I wept at the arrival of each of our three children. Not tears of pain or heartache but of abundant joy. My heart felt no hint of trouble as I held them in my arms.
That must have been true for Mary and Joseph, as well. Even if they were surrounded by rumors of scandal and slept in a stable, the arrival of this precious gift from God would certainly have pushed all that aside.
On the night of his birth, a heavenly host filled the sky above the shepherds and praised God, “Glory to God in the highest, and on earth peace among those with whom he is pleased.” But that peace came at a cost.
A few weeks later (40 days), however, their joy would be tempered with uncertainty. When the new parents presented their son at the temple, they met Simeon – a man who would rejoice with them and speak a prophetic word about the boy.
“Lord, now you are letting your servant depart in peace, according to your word; for my eyes have seen your salvation that you have prepared in the presence of all peoples, a light for revelation to the Gentiles, and for glory to your people Israel.” (Luke 2:29-32, ESV)
While his parents marveled at his prophecy, Simeon offered unexpected words, foreboding words.
“And Simeon blessed them and said to Mary his mother, ‘Behold, this child is appointed for the fall and rising of many in Israel, and for a sign that is opposed (and a sword will pierce through your own soul also), so that the thoughts from many hearts may be revealed.'” (Luke 2:34-35, ESV)
In her Magnificat in Luke 1, Mary sang of God’s great mercy and the promise of salvation for His people. Now, for the next 30+ years of her son’s life, Mary would have Simeon’s words tickling the back of her mind, wondering how that promise of salvation would play out and in what way her soul would be pierced. How many times did Jesus calm his mother’s fears?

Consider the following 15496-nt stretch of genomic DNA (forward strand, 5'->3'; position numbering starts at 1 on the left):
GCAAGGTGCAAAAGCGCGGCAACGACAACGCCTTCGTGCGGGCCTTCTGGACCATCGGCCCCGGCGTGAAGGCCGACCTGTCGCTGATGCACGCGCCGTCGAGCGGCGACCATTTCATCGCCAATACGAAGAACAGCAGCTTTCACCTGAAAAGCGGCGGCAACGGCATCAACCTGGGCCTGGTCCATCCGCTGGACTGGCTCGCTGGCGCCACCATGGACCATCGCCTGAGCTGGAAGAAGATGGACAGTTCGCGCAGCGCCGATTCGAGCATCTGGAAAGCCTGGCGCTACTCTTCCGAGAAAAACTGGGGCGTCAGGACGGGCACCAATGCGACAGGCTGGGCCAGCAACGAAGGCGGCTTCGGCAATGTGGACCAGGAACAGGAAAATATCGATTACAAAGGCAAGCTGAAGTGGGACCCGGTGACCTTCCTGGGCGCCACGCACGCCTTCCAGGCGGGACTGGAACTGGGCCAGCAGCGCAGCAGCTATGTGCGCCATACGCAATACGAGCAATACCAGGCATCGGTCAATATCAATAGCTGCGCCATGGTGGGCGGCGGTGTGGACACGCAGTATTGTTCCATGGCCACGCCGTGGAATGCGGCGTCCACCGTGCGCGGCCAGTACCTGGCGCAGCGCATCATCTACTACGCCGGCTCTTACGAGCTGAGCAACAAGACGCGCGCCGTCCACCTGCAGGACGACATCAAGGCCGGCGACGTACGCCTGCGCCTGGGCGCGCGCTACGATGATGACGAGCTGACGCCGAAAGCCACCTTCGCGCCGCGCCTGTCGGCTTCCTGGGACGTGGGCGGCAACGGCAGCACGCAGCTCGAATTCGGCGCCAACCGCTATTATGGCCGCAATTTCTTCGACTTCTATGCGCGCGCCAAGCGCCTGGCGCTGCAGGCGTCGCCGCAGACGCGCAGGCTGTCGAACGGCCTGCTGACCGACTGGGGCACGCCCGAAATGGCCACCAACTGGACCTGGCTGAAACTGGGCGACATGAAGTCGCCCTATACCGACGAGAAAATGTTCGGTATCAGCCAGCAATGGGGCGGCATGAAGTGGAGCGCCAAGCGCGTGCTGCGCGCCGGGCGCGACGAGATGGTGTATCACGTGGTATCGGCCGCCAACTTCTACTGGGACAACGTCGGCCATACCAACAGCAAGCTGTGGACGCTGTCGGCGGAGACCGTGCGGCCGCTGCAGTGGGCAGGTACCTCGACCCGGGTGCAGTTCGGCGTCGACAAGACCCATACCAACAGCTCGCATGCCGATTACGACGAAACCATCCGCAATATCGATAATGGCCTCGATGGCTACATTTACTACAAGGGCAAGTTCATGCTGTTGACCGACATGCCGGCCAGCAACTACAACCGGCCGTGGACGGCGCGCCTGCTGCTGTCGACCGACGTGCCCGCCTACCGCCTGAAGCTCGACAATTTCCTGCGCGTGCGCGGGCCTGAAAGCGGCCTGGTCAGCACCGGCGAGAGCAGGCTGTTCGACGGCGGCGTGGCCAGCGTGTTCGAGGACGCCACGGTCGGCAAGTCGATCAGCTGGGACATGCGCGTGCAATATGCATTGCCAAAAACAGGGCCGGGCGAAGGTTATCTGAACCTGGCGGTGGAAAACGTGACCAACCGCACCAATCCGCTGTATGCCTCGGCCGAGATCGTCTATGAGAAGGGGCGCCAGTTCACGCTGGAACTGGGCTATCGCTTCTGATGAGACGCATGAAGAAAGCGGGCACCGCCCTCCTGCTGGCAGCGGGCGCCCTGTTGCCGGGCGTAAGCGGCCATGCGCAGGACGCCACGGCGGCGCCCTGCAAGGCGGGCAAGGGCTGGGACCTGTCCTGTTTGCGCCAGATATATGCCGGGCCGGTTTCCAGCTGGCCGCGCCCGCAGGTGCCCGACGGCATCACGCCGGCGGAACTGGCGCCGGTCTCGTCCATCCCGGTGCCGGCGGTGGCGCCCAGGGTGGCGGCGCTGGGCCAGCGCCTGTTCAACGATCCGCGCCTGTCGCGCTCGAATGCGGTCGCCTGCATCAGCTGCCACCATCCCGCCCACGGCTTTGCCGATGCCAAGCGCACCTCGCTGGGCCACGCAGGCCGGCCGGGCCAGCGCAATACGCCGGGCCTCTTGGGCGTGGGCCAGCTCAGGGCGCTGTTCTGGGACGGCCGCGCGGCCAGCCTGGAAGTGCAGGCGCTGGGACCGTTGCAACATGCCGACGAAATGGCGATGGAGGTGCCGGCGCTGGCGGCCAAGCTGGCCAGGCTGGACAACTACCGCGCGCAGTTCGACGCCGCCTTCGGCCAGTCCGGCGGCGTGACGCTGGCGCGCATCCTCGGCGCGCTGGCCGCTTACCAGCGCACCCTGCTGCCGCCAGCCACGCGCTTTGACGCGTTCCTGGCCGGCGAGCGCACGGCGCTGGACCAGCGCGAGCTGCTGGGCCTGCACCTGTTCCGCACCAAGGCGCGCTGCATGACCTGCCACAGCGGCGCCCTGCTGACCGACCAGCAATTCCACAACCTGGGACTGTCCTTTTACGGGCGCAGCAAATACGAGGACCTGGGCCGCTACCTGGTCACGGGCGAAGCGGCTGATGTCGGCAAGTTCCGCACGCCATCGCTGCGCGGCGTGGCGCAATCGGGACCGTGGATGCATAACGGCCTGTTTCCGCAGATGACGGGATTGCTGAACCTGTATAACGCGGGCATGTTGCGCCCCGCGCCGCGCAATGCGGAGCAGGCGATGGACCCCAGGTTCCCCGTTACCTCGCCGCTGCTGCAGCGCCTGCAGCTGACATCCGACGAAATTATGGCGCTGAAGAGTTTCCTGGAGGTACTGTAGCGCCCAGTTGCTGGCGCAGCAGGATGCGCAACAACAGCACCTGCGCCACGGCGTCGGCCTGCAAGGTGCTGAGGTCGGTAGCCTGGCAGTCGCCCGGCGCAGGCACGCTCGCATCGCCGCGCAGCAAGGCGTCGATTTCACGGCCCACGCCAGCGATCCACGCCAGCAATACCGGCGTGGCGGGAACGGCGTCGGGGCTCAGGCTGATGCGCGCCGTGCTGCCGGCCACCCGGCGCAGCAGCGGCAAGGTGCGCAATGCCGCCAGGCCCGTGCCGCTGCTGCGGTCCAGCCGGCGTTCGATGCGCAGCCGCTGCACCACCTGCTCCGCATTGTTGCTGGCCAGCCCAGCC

As the hour of his death approached, Jesus soothed his disciples fears. “Let not your hearts be troubled.” (John 14:1, ESV)
They were troubled that night because he talked of betrayal (John 13:21-30).
They were troubled that night because he spoke of leaving (John 13:31-35).
They were troubled that night because he spoke of denial (John 13:36-38).
In the midst of it all, Jesus was troubled, too (John 13:21). He knew what awaited him, and it didn’t slow him down. “Now is my soul troubled. And what shall I say? ‘Father save me from this hour’? But for this purpose I have come to this hour. Father, glorify your name.” (John 12:27-28a)
Jesus came looking for trouble. Rather than be delivered from it, he wrapped himself in it like a garment. Peace for us meant trouble for him.
“Peace I leave with you; my peace I give to you. Not as the world gives do I give to you. Let not your hearts be troubled, neither let them be afraid.” (John 14:27)
There is no peace in the world like the peace that Jesus gives. Nothing else can soothe your spirit and calm your fears.
Are you troubled? Are you fearful? Do you experience unease, unrest?
This baby was born for your troubles.